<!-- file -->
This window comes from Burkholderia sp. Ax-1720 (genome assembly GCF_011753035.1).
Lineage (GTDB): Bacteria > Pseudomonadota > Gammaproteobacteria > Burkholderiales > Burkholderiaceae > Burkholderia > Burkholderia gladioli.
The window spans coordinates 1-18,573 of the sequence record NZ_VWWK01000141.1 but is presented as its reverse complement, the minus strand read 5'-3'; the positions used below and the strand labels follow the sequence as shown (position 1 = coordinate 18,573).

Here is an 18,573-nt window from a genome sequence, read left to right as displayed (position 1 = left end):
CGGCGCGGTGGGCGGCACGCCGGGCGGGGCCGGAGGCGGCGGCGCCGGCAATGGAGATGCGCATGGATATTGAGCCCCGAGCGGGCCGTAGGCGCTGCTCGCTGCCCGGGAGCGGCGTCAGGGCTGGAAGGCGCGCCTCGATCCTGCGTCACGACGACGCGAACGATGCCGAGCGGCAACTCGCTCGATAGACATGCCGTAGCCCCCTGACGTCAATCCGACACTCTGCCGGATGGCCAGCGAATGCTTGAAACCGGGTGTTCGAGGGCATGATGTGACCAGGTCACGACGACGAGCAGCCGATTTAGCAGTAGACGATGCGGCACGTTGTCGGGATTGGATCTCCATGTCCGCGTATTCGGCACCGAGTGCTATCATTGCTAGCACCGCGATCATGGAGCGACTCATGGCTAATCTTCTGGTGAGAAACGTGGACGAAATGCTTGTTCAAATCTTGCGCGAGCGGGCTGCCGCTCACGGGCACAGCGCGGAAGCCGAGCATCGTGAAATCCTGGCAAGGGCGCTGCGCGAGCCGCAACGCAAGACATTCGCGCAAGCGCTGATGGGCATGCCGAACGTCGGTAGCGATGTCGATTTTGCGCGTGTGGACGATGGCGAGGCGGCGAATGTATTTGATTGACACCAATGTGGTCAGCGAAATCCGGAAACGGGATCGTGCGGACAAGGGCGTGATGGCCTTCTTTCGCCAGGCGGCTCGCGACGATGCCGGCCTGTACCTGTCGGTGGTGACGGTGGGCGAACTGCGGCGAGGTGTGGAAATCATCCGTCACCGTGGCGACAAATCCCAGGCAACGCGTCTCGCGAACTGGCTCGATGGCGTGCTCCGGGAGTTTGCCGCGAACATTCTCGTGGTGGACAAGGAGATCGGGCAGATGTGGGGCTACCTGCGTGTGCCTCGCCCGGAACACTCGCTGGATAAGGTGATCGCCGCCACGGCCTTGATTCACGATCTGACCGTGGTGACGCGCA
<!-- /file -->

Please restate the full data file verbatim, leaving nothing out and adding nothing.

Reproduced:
This window comes from Burkholderia sp. Ax-1720 (genome assembly GCF_011753035.1).
Lineage (GTDB): Bacteria > Pseudomonadota > Gammaproteobacteria > Burkholderiales > Burkholderiaceae > Burkholderia > Burkholderia gladioli.
The window spans coordinates 1-18,573 of the sequence record NZ_VWWK01000141.1 but is presented as its reverse complement, the minus strand read 5'-3'; the positions used below and the strand labels follow the sequence as shown (position 1 = coordinate 18,573).

Here is an 18,573-nt window from a genome sequence, read left to right as displayed (position 1 = left end):
CGGCGCGGTGGGCGGCACGCCGGGCGGGGCCGGAGGCGGCGGCGCCGGCAATGGAGATGCGCATGGATATTGAGCCCCGAGCGGGCCGTAGGCGCTGCTCGCTGCCCGGGAGCGGCGTCAGGGCTGGAAGGCGCGCCTCGATCCTGCGTCACGACGACGCGAACGATGCCGAGCGGCAACTCGCTCGATAGACATGCCGTAGCCCCCTGACGTCAATCCGACACTCTGCCGGATGGCCAGCGAATGCTTGAAACCGGGTGTTCGAGGGCATGATGTGACCAGGTCACGACGACGAGCAGCCGATTTAGCAGTAGACGATGCGGCACGTTGTCGGGATTGGATCTCCATGTCCGCGTATTCGGCACCGAGTGCTATCATTGCTAGCACCGCGATCATGGAGCGACTCATGGCTAATCTTCTGGTGAGAAACGTGGACGAAATGCTTGTTCAAATCTTGCGCGAGCGGGCTGCCGCTCACGGGCACAGCGCGGAAGCCGAGCATCGTGAAATCCTGGCAAGGGCGCTGCGCGAGCCGCAACGCAAGACATTCGCGCAAGCGCTGATGGGCATGCCGAACGTCGGTAGCGATGTCGATTTTGCGCGTGTGGACGATGGCGAGGCGGCGAATGTATTTGATTGACACCAATGTGGTCAGCGAAATCCGGAAACGGGATCGTGCGGACAAGGGCGTGATGGCCTTCTTTCGCCAGGCGGCTCGCGACGATGCCGGCCTGTACCTGTCGGTGGTGACGGTGGGCGAACTGCGGCGAGGTGTGGAAATCATCCGTCACCGTGGCGACAAATCCCAGGCAACGCGTCTCGCGAACTGGCTCGATGGCGTGCTCCGGGAGTTTGCCGCGAACATTCTCGTGGTGGACAAGGAGATCGGGCAGATGTGGGGCTACCTGCGTGTGCCTCGCCCGGAACACTCGCTGGATAAGGTGATCGCCGCCACGGCCTTGATTCACGATCTGACCGTGGTGACGCGCA